In early May, the 10 year US Treasury Note was bid at 1.63%. (4) On Thursday, it got as high as 2.92%. The 10 year is now returning what the 20 year bond did in June and what the 30 year bond did in May. (5) These are major percentage moves.
A look at bond fund values on your statements will likely show price drops since May. The bonds and funds with the longest durations are the ones which will have the largest losses. This movement has nothing whatever to do with the quality of the holdings. It’s just the “bond math.”
Many investors, regardless of age, annual income, education, gender, whatever have come to think of bonds as risk-free – especially Treasuries – and that they would never see a drop in those holdings. The only thing risk-free about Treasuries is their lack of default risk; something that has nothing to do with market and principal risk.
What do they need to know?
The 63% need to understand that bond funds can, in fact, lose money. Since the focus of this report was on retirement funds, they also need to consider the effect of this over their entire retirement. According to BlackRock, today’s Boomers can expect to spend 20 to 25 years in retirement. It’s likely younger investors will have even longer time. Watching the steady erosion of your primary asset base and not taking remedial action is not a good idea. A review of those holdings now is to their definite benefit.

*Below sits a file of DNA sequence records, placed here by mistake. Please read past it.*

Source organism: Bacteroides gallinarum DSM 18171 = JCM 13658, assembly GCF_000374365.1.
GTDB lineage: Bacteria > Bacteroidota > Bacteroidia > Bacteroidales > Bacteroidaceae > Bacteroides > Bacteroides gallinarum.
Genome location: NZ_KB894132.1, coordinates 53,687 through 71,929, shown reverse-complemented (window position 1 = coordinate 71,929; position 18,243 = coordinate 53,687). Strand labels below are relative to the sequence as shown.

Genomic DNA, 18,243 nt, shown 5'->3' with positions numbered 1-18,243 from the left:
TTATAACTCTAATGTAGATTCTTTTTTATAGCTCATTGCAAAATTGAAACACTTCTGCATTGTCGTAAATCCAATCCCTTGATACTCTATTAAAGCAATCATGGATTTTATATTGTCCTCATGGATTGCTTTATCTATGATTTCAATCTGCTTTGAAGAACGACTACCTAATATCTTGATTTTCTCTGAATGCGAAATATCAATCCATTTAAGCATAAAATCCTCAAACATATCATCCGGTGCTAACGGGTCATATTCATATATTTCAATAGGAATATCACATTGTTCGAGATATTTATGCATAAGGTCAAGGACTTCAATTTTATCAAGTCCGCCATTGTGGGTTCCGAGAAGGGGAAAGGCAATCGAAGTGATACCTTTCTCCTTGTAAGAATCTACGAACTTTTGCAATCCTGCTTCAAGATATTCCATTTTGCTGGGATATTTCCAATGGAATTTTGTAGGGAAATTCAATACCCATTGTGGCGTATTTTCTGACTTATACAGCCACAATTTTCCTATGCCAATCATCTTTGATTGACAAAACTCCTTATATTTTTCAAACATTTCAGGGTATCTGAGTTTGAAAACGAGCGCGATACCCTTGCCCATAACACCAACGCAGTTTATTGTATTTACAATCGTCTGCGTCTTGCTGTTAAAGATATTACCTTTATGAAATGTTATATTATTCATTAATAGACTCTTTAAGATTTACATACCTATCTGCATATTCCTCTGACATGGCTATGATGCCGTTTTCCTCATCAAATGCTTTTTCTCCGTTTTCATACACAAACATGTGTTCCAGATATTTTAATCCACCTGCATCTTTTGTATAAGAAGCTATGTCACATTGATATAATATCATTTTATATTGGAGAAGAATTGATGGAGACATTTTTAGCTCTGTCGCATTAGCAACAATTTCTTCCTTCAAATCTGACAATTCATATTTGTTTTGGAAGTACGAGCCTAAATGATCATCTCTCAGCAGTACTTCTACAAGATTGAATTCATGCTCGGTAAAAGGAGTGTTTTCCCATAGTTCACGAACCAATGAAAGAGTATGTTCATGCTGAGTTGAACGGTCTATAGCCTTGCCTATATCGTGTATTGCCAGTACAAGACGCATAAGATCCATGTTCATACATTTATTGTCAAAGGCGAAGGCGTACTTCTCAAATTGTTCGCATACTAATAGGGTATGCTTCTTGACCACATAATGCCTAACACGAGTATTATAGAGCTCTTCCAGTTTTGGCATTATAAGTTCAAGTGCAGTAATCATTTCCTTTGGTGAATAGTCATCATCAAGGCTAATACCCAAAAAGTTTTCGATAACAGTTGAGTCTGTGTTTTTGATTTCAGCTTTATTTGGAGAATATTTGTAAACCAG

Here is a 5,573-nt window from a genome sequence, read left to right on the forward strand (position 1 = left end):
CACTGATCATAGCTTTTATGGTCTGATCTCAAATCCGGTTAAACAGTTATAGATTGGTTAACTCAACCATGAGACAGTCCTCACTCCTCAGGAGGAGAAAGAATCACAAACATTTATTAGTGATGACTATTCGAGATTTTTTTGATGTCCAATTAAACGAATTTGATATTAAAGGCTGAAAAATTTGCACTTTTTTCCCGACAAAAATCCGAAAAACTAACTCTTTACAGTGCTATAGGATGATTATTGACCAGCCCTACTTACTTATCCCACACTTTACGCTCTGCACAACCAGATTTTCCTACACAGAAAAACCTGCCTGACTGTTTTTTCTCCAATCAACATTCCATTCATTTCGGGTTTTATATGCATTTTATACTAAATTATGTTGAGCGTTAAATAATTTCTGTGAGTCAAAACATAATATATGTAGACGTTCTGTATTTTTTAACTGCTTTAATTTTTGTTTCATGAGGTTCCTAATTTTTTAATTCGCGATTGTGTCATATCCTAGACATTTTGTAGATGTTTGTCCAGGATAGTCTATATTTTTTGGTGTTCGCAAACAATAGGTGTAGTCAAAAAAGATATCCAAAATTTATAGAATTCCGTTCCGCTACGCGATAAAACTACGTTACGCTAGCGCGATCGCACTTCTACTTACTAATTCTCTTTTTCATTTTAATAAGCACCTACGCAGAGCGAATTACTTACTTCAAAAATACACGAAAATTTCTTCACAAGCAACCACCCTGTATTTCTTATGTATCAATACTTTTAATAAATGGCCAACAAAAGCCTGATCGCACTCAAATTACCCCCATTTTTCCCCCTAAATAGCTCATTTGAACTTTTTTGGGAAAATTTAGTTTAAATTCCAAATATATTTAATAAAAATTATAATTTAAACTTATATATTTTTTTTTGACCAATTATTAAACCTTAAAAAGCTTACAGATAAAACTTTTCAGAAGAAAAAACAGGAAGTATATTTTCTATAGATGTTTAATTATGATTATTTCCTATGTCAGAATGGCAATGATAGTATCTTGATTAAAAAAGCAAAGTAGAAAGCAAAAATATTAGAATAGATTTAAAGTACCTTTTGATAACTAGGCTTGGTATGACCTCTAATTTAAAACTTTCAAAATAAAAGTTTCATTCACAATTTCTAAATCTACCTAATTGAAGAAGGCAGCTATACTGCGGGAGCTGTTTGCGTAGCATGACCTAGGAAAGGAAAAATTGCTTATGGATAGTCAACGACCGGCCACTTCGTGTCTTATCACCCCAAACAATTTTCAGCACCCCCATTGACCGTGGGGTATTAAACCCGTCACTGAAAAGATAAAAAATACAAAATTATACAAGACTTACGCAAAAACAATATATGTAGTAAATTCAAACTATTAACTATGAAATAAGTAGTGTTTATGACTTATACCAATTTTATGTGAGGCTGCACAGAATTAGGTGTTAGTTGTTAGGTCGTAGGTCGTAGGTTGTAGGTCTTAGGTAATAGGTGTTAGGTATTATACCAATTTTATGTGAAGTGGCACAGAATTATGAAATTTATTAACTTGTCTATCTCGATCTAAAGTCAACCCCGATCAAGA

I don’t think rates are up because the market is worried about a tapering of quantitative easing (QE). Rates are moving up because both the market and the Fed are realizing, as Sam and the others in New York suggested, that the economic fundamentals are improving. Rates are simply normalizing. Additionally, higher rates come as a direct result of stronger economic growth.
If the economy does pick up, I think we could see the 10 year rates move to 3.5% or even 4%…more in line with what the economic growth would warrant. Good for the overall economy – not so good for overly-allocated bond holdings.
Securities and Investment Advisory Services offered through KMS Financial Services, Inc.
- Conference Board, 22 August 2013
- Markit, 22 August 2013
- Edward Jones, 21 August 2013
- US Treasury, May 2013
- US Treasury, August 2013To get an overview of economic conditions, use this link. It’s updated monthly.
Past performance is not indicative of future returns. Investing in securities of any type involves certain risks, including potential loss of principal. Investment return and principal value in a bond and/or securities portfolio will fluctuate so that investments, when sold or redeemed, may be worth more, or less, than the original investment.
Investing in sectors may involve a greater degree of risk than investments with broader diversification. International investments are subject to additional risks such as currency fluctuations, political instability and the potential for illiquid markets. Investing in emerging markets can accentuate these risks.
Michael J. Maehl, CWM®
Senior Vice President
Opus 111 Group LLC